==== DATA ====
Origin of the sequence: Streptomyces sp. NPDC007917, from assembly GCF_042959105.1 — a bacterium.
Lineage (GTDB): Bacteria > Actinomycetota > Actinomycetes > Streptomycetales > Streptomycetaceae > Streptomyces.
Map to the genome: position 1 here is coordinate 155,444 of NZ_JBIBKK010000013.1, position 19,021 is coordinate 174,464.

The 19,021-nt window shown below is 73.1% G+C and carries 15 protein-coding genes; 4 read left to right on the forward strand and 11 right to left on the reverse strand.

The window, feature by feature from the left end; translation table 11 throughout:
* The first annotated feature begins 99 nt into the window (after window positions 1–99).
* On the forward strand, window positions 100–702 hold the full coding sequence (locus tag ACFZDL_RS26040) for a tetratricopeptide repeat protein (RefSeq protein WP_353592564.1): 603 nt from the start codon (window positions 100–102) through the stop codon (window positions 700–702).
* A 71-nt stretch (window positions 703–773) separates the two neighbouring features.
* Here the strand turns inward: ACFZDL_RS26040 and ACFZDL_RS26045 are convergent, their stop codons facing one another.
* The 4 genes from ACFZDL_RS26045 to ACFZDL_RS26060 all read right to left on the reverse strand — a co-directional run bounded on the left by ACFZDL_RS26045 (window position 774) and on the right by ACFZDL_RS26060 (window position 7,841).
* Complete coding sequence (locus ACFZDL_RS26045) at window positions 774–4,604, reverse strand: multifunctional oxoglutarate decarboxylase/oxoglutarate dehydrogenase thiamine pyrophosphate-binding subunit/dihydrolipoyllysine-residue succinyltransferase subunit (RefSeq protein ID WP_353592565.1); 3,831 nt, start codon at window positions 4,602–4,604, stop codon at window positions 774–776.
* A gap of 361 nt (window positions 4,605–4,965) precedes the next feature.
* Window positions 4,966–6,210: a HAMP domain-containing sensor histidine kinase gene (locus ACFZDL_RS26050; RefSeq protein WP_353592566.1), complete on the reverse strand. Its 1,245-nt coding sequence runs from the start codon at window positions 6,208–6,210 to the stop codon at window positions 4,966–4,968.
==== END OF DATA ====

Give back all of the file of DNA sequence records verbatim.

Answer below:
Origin of the sequence: Streptomyces sp. NPDC007917, from assembly GCF_042959105.1 — a bacterium.
Lineage (GTDB): Bacteria > Actinomycetota > Actinomycetes > Streptomycetales > Streptomycetaceae > Streptomyces.
Map to the genome: position 1 here is coordinate 155,444 of NZ_JBIBKK010000013.1, position 19,021 is coordinate 174,464.

The 19,021-nt window shown below is 73.1% G+C and carries 15 protein-coding genes; 4 read left to right on the forward strand and 11 right to left on the reverse strand.

The window, feature by feature from the left end; translation table 11 throughout:
* The first annotated feature begins 99 nt into the window (after window positions 1–99).
* On the forward strand, window positions 100–702 hold the full coding sequence (locus tag ACFZDL_RS26040) for a tetratricopeptide repeat protein (RefSeq protein WP_353592564.1): 603 nt from the start codon (window positions 100–102) through the stop codon (window positions 700–702).
* A 71-nt stretch (window positions 703–773) separates the two neighbouring features.
* Here the strand turns inward: ACFZDL_RS26040 and ACFZDL_RS26045 are convergent, their stop codons facing one another.
* The 4 genes from ACFZDL_RS26045 to ACFZDL_RS26060 all read right to left on the reverse strand — a co-directional run bounded on the left by ACFZDL_RS26045 (window position 774) and on the right by ACFZDL_RS26060 (window position 7,841).
* Complete coding sequence (locus ACFZDL_RS26045) at window positions 774–4,604, reverse strand: multifunctional oxoglutarate decarboxylase/oxoglutarate dehydrogenase thiamine pyrophosphate-binding subunit/dihydrolipoyllysine-residue succinyltransferase subunit (RefSeq protein ID WP_353592565.1); 3,831 nt, start codon at window positions 4,602–4,604, stop codon at window positions 774–776.
* A gap of 361 nt (window positions 4,605–4,965) precedes the next feature.
* Window positions 4,966–6,210: a HAMP domain-containing sensor histidine kinase gene (locus ACFZDL_RS26050; RefSeq protein WP_353592566.1), complete on the reverse strand. Its 1,245-nt coding sequence runs from the start codon at window positions 6,208–6,210 to the stop codon at window positions 4,966–4,968.